Yes, just the simple twist and it’s open. None of the guilt associated with opening a second bottle of wine – the ripping off of the foil, the search for the wine opener, that delightful popping sound when the cork comes out. With a twist-open, the seal is broken almost instantaneously, noiselessly, and the wine is flowing into your waiting glass in no time.
Guilt is something I’m very familiar with. Yes, I was technically born Catholic, but that has nothing to do with it. Mine is the guilt of having a chemical imbalance. A depression for no reason. None that is simple and makes sense, anyway. It does tend to happen more in the fall, when the summer light starts to fade earlier and earlier, until it is cold and dark by the time I get off work in the evening. But it can happen anytime. Mostly when I really don’t want it to.
Some days I wake up and stare at the ceiling, motionless. I feel like a weight is laying on my chest. It’s not that I don’t want to get up and go to work, it's that I can’t: I feel tethered to the bed. I don't want to stay in bed all day, either. That’s the last thing I want to do because that’s the perfect opportunity for my mind to race and my thoughts to spiral downward and downward, making the guilt more real, more consequential.
My dog hasn’t died. I didn’t lose my job. No one I love has a terrible disease. So why do I feel this way? There must be some reason, some trigger. When I am finally able to admit to someone that I am feeling “down,” they always ask why. I can never give them an answer that makes sense to them, unless they’ve felt depressed before - then they get it, no questions asked.
It’s a bad day. For me, usually a bad night. When the sun goes down, my depression comes out to play. It asks me questions I never would ask myself in my happy, light, sunny days. “What are you doing with your life? Why don’t you have a boyfriend right now? Why don’t you lose some weight? What if no one every loves you again? What’s the point of your life?” You can see how quickly things can start to spiral.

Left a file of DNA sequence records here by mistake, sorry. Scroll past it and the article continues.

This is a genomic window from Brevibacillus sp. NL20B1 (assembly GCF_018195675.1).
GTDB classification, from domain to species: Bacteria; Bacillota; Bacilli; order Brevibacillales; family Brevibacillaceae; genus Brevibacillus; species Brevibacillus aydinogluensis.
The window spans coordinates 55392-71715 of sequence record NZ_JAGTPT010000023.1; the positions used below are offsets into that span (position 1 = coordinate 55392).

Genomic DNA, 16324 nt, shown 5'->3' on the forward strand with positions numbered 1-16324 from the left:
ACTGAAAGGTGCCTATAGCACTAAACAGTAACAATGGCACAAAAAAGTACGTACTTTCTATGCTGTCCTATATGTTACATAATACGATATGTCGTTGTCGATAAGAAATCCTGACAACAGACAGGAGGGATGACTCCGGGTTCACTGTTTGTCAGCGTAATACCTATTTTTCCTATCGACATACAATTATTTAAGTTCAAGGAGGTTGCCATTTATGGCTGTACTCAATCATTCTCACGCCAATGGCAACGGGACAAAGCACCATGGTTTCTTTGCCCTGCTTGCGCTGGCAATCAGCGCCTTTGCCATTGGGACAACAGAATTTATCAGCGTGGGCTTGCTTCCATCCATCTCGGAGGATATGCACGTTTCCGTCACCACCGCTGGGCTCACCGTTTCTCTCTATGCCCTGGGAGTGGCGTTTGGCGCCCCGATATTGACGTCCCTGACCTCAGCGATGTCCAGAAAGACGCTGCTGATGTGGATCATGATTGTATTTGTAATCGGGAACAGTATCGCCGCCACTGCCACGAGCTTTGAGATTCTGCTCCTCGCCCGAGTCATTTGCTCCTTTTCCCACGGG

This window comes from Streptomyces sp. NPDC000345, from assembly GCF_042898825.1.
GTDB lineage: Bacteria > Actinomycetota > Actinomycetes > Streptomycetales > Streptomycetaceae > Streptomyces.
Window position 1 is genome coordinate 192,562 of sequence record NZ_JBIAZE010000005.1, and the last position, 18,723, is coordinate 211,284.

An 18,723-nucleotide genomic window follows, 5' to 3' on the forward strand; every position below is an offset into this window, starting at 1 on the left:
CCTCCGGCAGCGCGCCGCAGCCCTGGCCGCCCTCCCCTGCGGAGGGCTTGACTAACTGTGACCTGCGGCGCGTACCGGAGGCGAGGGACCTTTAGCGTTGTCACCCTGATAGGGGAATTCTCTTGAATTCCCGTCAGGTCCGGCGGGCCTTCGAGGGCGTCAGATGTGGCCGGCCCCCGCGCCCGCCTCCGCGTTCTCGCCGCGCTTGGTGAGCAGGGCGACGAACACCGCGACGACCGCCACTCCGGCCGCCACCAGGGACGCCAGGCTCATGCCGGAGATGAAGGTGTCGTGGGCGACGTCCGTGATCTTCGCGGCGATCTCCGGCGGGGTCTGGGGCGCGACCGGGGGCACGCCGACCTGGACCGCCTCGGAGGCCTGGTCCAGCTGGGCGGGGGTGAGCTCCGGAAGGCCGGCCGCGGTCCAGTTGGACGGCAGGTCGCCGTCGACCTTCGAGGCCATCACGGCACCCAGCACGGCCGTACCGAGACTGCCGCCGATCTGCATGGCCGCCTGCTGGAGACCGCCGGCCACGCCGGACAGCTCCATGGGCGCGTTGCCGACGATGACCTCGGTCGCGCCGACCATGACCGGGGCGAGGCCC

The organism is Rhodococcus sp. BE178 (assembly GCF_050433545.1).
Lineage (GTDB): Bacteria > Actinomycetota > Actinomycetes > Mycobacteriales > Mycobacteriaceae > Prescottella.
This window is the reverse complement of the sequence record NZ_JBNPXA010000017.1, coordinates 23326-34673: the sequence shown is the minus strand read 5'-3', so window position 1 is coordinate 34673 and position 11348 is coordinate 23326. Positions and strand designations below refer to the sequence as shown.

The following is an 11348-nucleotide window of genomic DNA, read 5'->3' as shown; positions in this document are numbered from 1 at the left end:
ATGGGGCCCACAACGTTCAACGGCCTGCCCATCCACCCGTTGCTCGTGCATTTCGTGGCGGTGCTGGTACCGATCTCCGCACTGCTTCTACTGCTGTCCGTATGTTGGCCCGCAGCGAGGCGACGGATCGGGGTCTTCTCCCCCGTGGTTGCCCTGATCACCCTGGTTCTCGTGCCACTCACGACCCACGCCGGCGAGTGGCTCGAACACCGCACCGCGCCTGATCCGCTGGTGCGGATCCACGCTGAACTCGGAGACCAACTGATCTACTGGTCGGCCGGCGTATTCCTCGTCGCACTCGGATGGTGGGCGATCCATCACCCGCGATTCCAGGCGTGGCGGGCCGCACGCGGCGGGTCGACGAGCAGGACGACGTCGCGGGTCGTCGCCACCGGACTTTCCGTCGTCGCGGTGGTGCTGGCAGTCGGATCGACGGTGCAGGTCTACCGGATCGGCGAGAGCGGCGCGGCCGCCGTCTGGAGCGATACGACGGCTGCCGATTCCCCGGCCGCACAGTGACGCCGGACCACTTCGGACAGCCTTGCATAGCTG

So I drink.
And it doesn’t really help. At least, it doesn’t help make me any happier. It does soothe the depression. It makes me somehow feel guiltier about having it, which in a very masochistic way makes me feel more relevant. It gives me some strange reason to feel awful, like maybe the copious amounts of red wine I drink is making me feel this way, but deep down I know it’s a symptom, not an answer. The answers are too complex for alcohol to solve.
I’ve been like this almost as long as I can remember. My parents told me I was a happy, easy baby. I remember smiling and playing when I was younger. I had friends in the neighborhood. But when I hit about eleven or twelve, I would start feeling odd. I was sick a lot as a child, but this wasn’t sick. It was just…. not good. I was tired, sad, and sometimes I would cry over ridiculous things like missing a show I liked to watch on TV. And not just crying: I mean sobbing for half an hour, completely inconsolable. That’s how I felt. But it wasn’t about the TV show. What was it about?
I have been to a lot of therapists, some better than others. And they help me through the bad times and teach me how to cope. But they don’t give me any concrete answers. Why do I feel this way to begin with? Why? Why?
I take medication, and it helps most of the time. When I am off it, I feel worse. Which means I know that I will probably have to take it for the rest of my life. That used to make me feel despairing. Now it’s just a fact of life. Wake up, brush my teeth, take my medications, grab something to eat, and out the door.
Sometimes they are not enough. Sometimes I feel so bad that the questions ring in my ears. I know they are coming from my own head, but it doesn’t feel like me. I know that I am a good person with a good job who deserves to be loved. But when I am in that depressive hole, nothing seems to matter. And the more wine I drink, the better the idea sounds to put all those words to sleep for good.
I can’t do it.
No matter how terrible I feel, my will to live is stronger. I guess most people would say that’s a good thing. I think it means a lot more years to suffer. There will be highs, I know this. But there will be other lows, terrible lows, yet to come.
So I twist the top off another bottle and try to get through today.